As was discussed in the comments on my recent post about Thomas Fearnley, the Scandinavian countries seem to have produced a disproportionately high number of wonderful landscape painters.
Johan Krouthén was a Swedish painter active in the late 19th and early 20th centuries.
He studied at the Royal Swedish Academy of Arts in Stockholm at the same time as Anders Zorn, and quit at the same time in a rejection of the institution’s restrictive policies.
Krouthén traveled to Paris and was exposed to the Impressionist avant-guarde there, and became acquainted with other Scandinavian painters while painting for a time in the art colony at Skagen in Denmark.
His subjects over time included room interiors, portraits and figures, but it is his landscapes for which he is best known. They are direct, clear observations of landscape elements and the effects of light, often with hight chroma passages but without the overt broken color of Impressionism.
The good news is that there are a large number of images of Krouthén’s paintings available on line; though many of those are unfortunately of less than desired quality. Those that are well reproduced, however, are worth searching out amid the others.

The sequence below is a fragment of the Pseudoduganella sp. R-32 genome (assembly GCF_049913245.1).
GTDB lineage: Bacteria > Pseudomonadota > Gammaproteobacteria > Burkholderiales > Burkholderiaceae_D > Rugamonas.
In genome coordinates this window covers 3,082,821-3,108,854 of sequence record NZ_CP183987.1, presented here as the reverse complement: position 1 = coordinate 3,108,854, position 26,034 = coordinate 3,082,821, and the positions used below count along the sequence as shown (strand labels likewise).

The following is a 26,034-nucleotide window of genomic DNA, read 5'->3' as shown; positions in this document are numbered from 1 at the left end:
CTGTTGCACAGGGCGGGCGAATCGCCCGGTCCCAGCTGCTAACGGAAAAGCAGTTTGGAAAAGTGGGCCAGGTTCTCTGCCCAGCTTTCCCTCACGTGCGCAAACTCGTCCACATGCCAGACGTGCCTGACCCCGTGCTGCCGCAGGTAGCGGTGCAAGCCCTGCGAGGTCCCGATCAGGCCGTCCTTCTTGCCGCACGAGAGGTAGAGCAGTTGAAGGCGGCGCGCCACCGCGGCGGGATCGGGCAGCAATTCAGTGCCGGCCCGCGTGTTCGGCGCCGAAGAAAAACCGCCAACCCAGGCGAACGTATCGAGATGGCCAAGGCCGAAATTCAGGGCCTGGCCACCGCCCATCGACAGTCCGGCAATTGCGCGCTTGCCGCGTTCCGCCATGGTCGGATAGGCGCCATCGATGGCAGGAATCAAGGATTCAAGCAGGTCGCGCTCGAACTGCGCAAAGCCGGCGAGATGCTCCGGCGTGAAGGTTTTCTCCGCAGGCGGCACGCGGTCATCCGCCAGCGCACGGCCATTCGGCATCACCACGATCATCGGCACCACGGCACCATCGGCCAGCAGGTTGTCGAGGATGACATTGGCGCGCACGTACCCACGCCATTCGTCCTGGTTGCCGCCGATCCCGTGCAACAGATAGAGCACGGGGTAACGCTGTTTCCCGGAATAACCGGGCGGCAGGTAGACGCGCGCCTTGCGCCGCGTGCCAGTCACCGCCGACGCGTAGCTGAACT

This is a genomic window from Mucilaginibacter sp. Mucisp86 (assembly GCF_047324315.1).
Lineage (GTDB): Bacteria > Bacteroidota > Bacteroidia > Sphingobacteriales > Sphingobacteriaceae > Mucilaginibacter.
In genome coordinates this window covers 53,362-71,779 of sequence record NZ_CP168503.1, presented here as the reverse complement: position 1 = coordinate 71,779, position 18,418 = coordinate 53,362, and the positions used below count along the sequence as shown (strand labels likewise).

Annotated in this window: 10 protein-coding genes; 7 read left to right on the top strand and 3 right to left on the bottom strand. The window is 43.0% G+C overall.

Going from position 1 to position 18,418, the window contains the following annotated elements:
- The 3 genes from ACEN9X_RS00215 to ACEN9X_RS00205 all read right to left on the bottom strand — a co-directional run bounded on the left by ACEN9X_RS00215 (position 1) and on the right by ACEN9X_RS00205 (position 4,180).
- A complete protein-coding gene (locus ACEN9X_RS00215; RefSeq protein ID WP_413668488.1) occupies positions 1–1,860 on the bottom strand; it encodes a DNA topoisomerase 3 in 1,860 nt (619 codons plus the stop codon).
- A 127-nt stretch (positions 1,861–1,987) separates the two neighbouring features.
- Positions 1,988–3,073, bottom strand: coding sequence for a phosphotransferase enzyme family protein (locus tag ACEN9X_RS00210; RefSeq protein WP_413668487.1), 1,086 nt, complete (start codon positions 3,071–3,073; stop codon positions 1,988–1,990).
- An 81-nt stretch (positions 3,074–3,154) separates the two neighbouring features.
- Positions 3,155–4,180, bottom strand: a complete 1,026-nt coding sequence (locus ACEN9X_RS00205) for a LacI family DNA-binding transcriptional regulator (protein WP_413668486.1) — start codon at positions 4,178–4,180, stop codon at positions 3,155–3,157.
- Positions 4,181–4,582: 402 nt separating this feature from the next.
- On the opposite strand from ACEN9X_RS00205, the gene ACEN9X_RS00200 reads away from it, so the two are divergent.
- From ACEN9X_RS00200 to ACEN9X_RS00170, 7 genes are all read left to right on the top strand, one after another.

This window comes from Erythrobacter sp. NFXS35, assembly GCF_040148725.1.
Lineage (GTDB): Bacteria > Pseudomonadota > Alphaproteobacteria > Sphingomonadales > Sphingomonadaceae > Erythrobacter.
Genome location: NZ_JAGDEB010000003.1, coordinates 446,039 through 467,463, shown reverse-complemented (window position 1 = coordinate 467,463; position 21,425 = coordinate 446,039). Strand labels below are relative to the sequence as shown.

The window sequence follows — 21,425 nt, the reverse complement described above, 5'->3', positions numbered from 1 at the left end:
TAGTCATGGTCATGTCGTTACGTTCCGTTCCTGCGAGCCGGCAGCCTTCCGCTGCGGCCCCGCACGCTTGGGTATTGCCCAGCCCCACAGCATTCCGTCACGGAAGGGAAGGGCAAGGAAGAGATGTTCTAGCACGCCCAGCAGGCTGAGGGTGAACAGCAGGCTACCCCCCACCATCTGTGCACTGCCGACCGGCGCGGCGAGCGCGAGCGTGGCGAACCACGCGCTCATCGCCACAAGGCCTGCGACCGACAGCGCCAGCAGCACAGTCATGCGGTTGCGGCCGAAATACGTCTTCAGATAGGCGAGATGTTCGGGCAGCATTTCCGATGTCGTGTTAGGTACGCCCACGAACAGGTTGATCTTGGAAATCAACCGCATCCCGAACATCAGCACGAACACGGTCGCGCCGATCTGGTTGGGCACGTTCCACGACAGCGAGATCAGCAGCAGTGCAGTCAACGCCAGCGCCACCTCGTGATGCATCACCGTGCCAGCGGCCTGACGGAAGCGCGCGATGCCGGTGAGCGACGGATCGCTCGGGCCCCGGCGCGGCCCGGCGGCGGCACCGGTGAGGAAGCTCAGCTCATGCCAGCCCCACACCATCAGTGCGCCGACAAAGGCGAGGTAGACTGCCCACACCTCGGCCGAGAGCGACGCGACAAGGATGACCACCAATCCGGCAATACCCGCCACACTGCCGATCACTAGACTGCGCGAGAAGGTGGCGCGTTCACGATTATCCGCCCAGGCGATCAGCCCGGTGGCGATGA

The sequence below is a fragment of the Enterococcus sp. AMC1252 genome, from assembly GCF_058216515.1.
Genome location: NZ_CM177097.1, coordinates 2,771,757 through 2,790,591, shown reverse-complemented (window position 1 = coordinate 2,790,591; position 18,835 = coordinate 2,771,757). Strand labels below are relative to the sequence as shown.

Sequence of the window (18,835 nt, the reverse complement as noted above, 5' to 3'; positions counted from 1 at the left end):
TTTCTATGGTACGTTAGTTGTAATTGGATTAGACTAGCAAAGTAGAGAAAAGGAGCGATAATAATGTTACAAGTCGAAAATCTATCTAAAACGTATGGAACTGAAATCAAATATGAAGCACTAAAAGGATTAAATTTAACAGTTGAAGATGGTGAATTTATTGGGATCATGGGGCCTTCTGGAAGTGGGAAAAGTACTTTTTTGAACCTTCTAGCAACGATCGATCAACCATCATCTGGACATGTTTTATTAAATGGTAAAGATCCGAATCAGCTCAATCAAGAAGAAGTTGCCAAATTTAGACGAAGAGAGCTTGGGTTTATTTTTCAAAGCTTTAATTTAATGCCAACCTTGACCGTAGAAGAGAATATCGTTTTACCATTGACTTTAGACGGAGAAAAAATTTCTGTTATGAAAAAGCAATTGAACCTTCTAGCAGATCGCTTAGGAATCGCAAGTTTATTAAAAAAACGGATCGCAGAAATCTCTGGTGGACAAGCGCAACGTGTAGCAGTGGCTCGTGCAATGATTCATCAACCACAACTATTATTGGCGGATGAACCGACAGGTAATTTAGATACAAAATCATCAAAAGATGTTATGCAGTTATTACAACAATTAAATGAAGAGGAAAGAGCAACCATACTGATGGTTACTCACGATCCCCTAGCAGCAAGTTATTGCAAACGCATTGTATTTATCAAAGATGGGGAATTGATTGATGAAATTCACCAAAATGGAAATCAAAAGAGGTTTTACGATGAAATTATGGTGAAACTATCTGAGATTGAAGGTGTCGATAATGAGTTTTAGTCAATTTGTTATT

The largest selection I’ve found is on The Athenaeum, with over 400 images available. The largest reproductions are on the Bukowski’s auction site.
There is a dedicated site for Krouthén, www.johan-krouthen.se, maintained by Hans Nilsson, a professor of History at Linkoping University. The site is in Swedish, but it’s easy enough to navigate. The third navigation link, “Malningar”, translates as “Paintings” and there are sub-sections for time periods.
I’ve listed other resources below.